It is not too late for the government to listen to Muslim women activists and amend the bill.
The reason why activists who work with Muslim women on the ground and with scores of survivors of "triple talaq" support the bill is because they see the destitution that this practice has caused. They do not see merit in losing an opportunity for reform because the party in power is right-wing.
This bill could be a stepping stone towards a more comprehensive codification of gender-just Muslim family law reform in India.
Mariya Salim is a Kolkata born Indian with a degree in human rights law from the School of Oriental and African Studies.
Haj policy panel head suggests removing age bar on women travelling without Mehram
January 7, 2018
The head of the committee that framed a new Haj policy has said the government should allow women below 45 years of age to go on Haj without a “Mehram”. Afzal Amanullah said it had suggested to the government that the age limit on women travelling without “Mehram” – a term for a close male relative a woman cannot marry, such as her father, brother or son – be removed.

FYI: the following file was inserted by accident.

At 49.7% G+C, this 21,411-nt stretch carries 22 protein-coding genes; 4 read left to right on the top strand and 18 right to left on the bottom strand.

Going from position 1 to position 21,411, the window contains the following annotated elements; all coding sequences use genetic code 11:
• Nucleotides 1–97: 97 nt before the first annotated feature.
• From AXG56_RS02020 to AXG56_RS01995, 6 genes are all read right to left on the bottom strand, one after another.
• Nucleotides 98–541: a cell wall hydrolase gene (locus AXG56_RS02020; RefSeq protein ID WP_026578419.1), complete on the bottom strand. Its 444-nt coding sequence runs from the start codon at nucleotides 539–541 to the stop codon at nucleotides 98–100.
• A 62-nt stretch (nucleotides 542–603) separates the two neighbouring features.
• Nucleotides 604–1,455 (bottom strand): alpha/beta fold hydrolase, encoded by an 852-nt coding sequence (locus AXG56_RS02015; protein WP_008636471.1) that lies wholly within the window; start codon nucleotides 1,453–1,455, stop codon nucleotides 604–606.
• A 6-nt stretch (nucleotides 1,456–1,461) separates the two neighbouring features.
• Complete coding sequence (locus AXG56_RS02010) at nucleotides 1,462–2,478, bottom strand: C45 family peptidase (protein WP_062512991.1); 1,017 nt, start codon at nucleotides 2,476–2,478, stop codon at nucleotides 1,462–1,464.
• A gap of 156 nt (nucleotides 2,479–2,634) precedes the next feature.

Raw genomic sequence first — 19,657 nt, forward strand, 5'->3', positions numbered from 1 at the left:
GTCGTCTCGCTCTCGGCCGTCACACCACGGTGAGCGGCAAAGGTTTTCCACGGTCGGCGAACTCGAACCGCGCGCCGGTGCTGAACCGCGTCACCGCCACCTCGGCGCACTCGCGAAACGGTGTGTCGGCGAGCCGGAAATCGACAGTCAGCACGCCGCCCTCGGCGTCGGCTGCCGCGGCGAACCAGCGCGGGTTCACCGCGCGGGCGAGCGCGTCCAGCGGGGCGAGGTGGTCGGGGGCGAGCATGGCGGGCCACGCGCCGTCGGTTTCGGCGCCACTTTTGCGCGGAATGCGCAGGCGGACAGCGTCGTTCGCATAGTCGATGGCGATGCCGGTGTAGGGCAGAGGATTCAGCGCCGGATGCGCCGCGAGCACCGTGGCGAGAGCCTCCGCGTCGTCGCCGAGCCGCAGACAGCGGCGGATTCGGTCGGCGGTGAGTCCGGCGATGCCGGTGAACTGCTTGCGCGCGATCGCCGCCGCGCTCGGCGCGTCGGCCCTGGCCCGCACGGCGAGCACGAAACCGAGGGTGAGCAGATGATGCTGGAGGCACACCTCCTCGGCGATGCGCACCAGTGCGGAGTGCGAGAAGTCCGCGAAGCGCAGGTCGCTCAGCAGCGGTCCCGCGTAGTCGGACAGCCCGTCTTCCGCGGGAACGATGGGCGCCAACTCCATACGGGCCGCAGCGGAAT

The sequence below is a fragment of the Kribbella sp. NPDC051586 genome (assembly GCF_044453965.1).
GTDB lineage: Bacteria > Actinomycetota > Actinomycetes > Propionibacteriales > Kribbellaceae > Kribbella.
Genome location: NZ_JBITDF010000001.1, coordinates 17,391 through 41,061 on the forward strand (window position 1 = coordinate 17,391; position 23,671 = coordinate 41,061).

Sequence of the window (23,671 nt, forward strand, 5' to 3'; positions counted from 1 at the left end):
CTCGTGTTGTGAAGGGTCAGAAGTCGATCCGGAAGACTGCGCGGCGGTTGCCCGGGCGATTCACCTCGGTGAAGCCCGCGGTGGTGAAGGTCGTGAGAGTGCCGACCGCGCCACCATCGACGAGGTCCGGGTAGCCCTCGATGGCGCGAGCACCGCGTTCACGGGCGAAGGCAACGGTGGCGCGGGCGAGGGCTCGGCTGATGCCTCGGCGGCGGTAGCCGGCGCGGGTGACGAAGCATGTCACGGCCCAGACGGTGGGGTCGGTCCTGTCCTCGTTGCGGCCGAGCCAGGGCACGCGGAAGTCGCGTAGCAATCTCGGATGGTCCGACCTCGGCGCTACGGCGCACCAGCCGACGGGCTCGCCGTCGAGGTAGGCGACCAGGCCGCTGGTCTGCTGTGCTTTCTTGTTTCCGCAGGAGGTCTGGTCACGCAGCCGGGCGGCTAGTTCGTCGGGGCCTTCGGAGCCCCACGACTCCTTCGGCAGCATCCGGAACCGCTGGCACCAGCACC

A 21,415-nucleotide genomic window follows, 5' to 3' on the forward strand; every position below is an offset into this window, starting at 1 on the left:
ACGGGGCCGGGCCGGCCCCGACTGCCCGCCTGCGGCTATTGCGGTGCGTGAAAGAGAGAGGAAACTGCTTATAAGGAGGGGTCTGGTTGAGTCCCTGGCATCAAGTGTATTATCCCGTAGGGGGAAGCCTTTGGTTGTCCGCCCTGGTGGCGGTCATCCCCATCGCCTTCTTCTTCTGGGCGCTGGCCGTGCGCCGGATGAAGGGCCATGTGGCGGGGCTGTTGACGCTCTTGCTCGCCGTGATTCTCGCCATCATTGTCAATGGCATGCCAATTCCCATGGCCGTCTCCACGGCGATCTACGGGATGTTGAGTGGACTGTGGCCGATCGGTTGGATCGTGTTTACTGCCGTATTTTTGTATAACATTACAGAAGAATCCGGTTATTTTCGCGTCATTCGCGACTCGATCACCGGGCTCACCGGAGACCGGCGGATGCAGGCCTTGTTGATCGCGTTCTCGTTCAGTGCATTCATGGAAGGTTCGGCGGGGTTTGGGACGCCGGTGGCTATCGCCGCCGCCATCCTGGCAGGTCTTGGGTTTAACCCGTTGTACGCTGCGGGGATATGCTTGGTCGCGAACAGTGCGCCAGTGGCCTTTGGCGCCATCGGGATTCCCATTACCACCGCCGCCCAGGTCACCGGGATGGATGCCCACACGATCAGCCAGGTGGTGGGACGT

“If a male major can go alone for Haj, why not a woman,” Amanullah said. The Centre has for the first time decided to allow women pilgrims over the age of 45 to undertake the pilgrimage in groups of at least four sans ‘Mehram’. Till now, women pilgrims would be required to be accompanied by their husbands or ‘Mehrams’ during the annual pilgrimage.
Amanullah, the former Consul General of India, Jeddah, said no restrictions on age and “Mehram” had been imposed by Saudi Arabia’s government and the conditions had been set by India. Prime Minister Narendra Modi, during his ‘Mann Ki Baat’ radio address recently, had said the policy of allowing Muslim women to perform Haj only in the company of a male guardian was unjust and discriminatory and his government had removed the restriction following which hundreds of women had applied to travel without male guardians for the pilgrimage.